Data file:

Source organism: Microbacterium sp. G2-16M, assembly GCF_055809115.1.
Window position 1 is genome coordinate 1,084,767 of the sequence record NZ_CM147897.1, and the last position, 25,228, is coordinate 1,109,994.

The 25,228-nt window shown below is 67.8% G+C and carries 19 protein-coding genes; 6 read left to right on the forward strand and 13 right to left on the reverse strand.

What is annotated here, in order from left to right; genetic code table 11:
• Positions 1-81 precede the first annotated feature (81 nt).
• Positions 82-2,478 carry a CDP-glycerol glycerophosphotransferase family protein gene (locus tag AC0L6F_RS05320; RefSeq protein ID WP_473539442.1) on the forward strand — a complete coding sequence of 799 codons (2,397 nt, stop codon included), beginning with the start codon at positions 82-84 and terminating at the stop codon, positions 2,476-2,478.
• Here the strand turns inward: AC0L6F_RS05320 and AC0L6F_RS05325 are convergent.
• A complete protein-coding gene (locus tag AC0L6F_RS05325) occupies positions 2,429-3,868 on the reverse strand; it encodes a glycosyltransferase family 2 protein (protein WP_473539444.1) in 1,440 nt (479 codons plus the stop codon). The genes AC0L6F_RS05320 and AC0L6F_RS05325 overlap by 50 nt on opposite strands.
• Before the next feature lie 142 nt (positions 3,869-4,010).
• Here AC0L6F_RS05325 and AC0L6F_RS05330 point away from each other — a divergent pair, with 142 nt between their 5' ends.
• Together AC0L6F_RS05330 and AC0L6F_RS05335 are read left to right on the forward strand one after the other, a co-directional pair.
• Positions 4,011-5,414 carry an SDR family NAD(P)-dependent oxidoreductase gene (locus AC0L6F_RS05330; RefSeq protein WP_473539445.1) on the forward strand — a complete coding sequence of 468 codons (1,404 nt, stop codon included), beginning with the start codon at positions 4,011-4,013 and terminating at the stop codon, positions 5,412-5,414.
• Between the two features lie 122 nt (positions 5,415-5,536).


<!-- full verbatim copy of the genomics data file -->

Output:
Source organism: Microbacterium sp. G2-16M, assembly GCF_055809115.1.
Window position 1 is genome coordinate 1,084,767 of the sequence record NZ_CM147897.1, and the last position, 25,228, is coordinate 1,109,994.

The 25,228-nt window shown below is 67.8% G+C and carries 19 protein-coding genes; 6 read left to right on the forward strand and 13 right to left on the reverse strand.

What is annotated here, in order from left to right; genetic code table 11:
• Positions 1-81 precede the first annotated feature (81 nt).
• Positions 82-2,478 carry a CDP-glycerol glycerophosphotransferase family protein gene (locus tag AC0L6F_RS05320; RefSeq protein ID WP_473539442.1) on the forward strand — a complete coding sequence of 799 codons (2,397 nt, stop codon included), beginning with the start codon at positions 82-84 and terminating at the stop codon, positions 2,476-2,478.
• Here the strand turns inward: AC0L6F_RS05320 and AC0L6F_RS05325 are convergent.
• A complete protein-coding gene (locus tag AC0L6F_RS05325) occupies positions 2,429-3,868 on the reverse strand; it encodes a glycosyltransferase family 2 protein (protein WP_473539444.1) in 1,440 nt (479 codons plus the stop codon). The genes AC0L6F_RS05320 and AC0L6F_RS05325 overlap by 50 nt on opposite strands.
• Before the next feature lie 142 nt (positions 3,869-4,010).
• Here AC0L6F_RS05325 and AC0L6F_RS05330 point away from each other — a divergent pair, with 142 nt between their 5' ends.
• Together AC0L6F_RS05330 and AC0L6F_RS05335 are read left to right on the forward strand one after the other, a co-directional pair.
• Positions 4,011-5,414 carry an SDR family NAD(P)-dependent oxidoreductase gene (locus AC0L6F_RS05330; RefSeq protein WP_473539445.1) on the forward strand — a complete coding sequence of 468 codons (1,404 nt, stop codon included), beginning with the start codon at positions 4,011-4,013 and terminating at the stop codon, positions 5,412-5,414.
• Between the two features lie 122 nt (positions 5,415-5,536).